By Logan Meyer, news staff
The Boston Center for the Arts (BCA) unveiled “Fertile Solitude,” a visual art exhibition at the Mills Gallery on Friday, Oct. 14. The exhibit features pieces by 15 different artists, both from the Boston area and around the world, that explore the rush of everyday life.
Curator Elizabeth Devlin said that “Fertile Solitude” is not a single exhibit, but rather a theme which unites multiple pieces of art.
“It’s sort of a composite of different aspects of things catalyzed by my ideas and experiences and places I’ve been,” Devlin said.
Devlin said she found the inspiration for this exhibit in no small part from her frustrations as a consumer of art. When visiting Storm King, an open-air art museum in upstate New York, Devlin hoped to have time to appreciate and connect with the works. However, she was unfortunately unable to do so due to the distraction of others interacting with technology.
“I started thinking about how society leads us to experience everything as a group,” Devlin said. “I found that I could never be alone, I could never have this experience that I wanted. There were always people trying to take selfies.”
In response, she started curating an exhibit which spoke to her concern. “Fertile Solitude” is installed as a maze, allowing viewers to take their own journey through the exhibit.
“It sort of forces the viewer to have that one-on-one encounter with the work, because of the maze,” Devlin said. “I wanted subject matter that people can apply their own background to, and so there’s kind of a lot of things which became this overarching theme of the maze,” Devlin said.
Caleb Cole, an artist included in Devlin’s exhibition, posed the question of identity with his work, which includes a representation of a childhood bedroom and the portrayal of identity through objects.
“I made this boy’s bedroom thinking about what the bedroom can represent, playing with defining who you are, what we display and what we hide,” Cole said. “What do all these things say about me, what do they say about us as people? Those were really my driving questions.”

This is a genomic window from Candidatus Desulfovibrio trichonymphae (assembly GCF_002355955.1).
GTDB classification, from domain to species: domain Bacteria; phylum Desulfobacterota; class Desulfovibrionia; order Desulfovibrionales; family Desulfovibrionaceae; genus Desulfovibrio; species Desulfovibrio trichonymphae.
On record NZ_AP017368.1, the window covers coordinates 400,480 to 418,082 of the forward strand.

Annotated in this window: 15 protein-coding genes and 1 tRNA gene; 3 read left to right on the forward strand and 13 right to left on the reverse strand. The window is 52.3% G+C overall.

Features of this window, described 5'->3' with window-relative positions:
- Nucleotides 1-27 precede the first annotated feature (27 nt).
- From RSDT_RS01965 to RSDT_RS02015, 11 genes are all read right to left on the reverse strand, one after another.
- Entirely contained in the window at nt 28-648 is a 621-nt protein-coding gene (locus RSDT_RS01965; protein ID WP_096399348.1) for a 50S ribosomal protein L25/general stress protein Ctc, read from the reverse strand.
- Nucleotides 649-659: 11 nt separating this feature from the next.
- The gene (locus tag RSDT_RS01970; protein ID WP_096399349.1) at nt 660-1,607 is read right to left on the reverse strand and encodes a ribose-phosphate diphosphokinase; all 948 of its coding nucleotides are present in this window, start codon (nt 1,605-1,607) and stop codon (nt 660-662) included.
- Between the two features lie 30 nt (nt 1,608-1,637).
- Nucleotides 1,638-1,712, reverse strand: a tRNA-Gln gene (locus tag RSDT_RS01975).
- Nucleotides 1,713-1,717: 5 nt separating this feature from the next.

Identity appears as a central issue throughout the installation, but it isn’t the only issue addressed in Fertile Solitude.
“I think I draw a lot from everyday experiences, eating, drinking [and] smoking,” Hao Ni, an artist whose work is featured in the exhibit, said. “The theme of being alone, I feel like there’s a sense of being alone. It’s really overwhelming but also really lovely, and that’s where a lot of my inspiration comes from.”
Ni’s art is featured separately from the main exhibit so that his pieces retain their own joint message separate from the maze. Devlin said that having multiple themes was important to the installation as a whole.
“People won’t have the same experiences or reactions, and that’s what I want,” Devlin said. “I’m not a guided tour kind of person, I like to figure it out for myself. You’re navigating the space and interacting with it in your own way, so it’s really about whatever your own individual take on it is.”
Devlin wants to keep much of the exhibition hidden, to be discovered in person by patrons.
“Fertile Solitude” will be on display at the BCA through Dec.18.
Photo by Lauren Scornavacca